Markets in perspective – July 2016 in review – Bouncing back from June woes
After an uncertain and volatile end to the first half of the year due to the UK’s unexpected decision to leave the EU, markets bounced back in July with nearly all major asset classes posting positive returns for the month.
Despite the uncertainty after the Brexit vote, non-U.S. equities (Russell Developed ex-U.S. Large Cap Index) outperformed U.S. equities (Russell 3000® Index) with a return of just under 5% for the month. This brought the Russell Developed ex-U.S. Index back into positive territory for the year-to-date, which means that all major equity indexes are now positive for the year to date ending July 31, 2016. Emerging markets continued to rally as well with the Russell Emerging Market Index up 4.8% for the month of July. This brings their year to date return to just under 11% and continues their run as the best performing area of the equity markets year to date.
Although U.S. interest rates were mostly unchanged, fixed income had a few wild swings in July as the market tried to determine the impact of the Brexit vote. After starting the month of July at 1.47%, concerns about the negative implications of Brexit pushed the yield on the 10-Year U.S. Treasury Note down to 1.36%. As calm was restored, rates rebounded back to 1.58%, only to close the month relatively unchanged at 1.45%. The Barclays U.S. Aggregate Bond Index rose .63% in July, however Global High Yield Bonds (BofA Merrill Lynch Global High Yield TR Index – hedged) were the top fixed income performer for the month, posting a return of 2.49%.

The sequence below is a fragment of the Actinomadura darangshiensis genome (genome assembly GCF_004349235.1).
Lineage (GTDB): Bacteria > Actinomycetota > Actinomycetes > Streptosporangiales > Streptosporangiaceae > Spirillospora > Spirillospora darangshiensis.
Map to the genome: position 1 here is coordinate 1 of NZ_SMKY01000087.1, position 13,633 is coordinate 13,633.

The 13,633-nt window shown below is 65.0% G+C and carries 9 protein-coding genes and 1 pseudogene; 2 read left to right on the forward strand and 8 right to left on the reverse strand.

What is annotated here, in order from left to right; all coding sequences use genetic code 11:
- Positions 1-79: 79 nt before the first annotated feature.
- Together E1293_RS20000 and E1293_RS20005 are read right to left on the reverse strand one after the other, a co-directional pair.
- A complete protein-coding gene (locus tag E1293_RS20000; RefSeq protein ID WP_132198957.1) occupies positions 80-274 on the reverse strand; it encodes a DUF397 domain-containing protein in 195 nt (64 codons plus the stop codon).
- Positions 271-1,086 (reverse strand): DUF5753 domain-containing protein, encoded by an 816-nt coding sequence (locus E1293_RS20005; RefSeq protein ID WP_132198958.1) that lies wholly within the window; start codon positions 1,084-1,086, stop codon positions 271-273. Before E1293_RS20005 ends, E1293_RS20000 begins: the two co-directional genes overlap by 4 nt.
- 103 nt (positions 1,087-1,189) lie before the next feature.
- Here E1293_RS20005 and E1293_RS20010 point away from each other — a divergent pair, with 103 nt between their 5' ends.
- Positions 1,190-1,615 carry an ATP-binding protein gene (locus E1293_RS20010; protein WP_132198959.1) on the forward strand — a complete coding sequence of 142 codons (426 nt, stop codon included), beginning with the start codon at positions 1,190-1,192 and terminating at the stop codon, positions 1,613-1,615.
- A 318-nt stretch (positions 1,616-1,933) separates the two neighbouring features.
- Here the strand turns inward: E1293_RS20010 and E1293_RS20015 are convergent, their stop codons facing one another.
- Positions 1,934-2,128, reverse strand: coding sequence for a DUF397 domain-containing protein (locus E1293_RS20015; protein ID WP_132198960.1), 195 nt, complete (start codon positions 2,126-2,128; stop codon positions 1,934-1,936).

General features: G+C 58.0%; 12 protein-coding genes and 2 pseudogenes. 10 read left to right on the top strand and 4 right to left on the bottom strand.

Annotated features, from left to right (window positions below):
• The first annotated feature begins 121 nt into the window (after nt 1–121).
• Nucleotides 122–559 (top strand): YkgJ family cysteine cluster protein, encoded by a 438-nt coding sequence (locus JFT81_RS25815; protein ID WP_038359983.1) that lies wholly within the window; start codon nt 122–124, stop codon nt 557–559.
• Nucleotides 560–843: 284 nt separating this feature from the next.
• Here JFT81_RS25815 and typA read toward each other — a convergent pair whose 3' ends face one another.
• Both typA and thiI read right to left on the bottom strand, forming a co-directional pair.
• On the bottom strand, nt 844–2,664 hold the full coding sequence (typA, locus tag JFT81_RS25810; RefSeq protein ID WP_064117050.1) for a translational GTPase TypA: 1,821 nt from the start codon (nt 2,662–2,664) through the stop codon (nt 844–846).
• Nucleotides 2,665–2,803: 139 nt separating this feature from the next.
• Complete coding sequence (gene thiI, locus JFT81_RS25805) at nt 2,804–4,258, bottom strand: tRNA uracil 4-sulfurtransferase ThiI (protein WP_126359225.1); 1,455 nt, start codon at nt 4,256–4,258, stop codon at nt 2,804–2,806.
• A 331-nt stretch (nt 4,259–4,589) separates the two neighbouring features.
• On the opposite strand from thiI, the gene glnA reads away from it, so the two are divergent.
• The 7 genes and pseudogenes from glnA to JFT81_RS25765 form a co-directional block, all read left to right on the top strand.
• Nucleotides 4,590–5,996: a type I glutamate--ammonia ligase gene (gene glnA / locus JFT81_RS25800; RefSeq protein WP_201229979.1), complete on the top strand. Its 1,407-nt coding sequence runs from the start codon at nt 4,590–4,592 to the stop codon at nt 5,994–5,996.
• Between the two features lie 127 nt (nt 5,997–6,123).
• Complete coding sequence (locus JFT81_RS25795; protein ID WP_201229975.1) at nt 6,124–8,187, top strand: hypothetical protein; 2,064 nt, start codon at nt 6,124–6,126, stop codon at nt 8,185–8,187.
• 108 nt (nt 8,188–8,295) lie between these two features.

Real assets appeared to be a great source of return in July as Global Real Estate (FTSE EPRA/NAREIT Developed Index) and Global Infrastructure (S&P Global Infrastructure Index) returned 5.02% and 2.76%, respectively. Year to date as of July, global real estate and global infrastructure have been two of the top performing asset classes within the real assets segment, with returns well into the double digits. The only real assets category that failed to post a positive return for the month was Commodities (Bloomberg Commodity Index) which was down -5.11% as the price of oil continued to decline. That said, despite the pullback in July, Commodities are still positive 7.46% for the year to date as of July.
Asset Class Dashboard – July 2016
A strong month of returns for nearly all asset classes tracked in the Asset Class Dashboard moved the 12-month returns higher for most areas of the market during July 2016. As a whole, 10 out of 12, asset classes improved their overall 12-month return with the exception of the more conservative areas of the market, such as Large Cap Defensive U.S. Equity and U.S. Bonds. The most notable movers for the month were Small Cap U.S. Equities and Emerging Markets Equities, both of which moved out of negative territory after readings of -6.7% and -11% on the June 2016 reading of the Dashboard. All asset classes except for cash remain within their historical typical range and all but non-U.S. equities, global equities and commodities are posting a positive 12-month return. The rebound in risky assets in July is a good sign that markets appear to have calmed down and moved on from the initial concerns over the result of the Brexit vote.
How do I read this chart?
This dashboard is intended as a tool to set context and perspective when evaluating the current state of a sample of asset classes.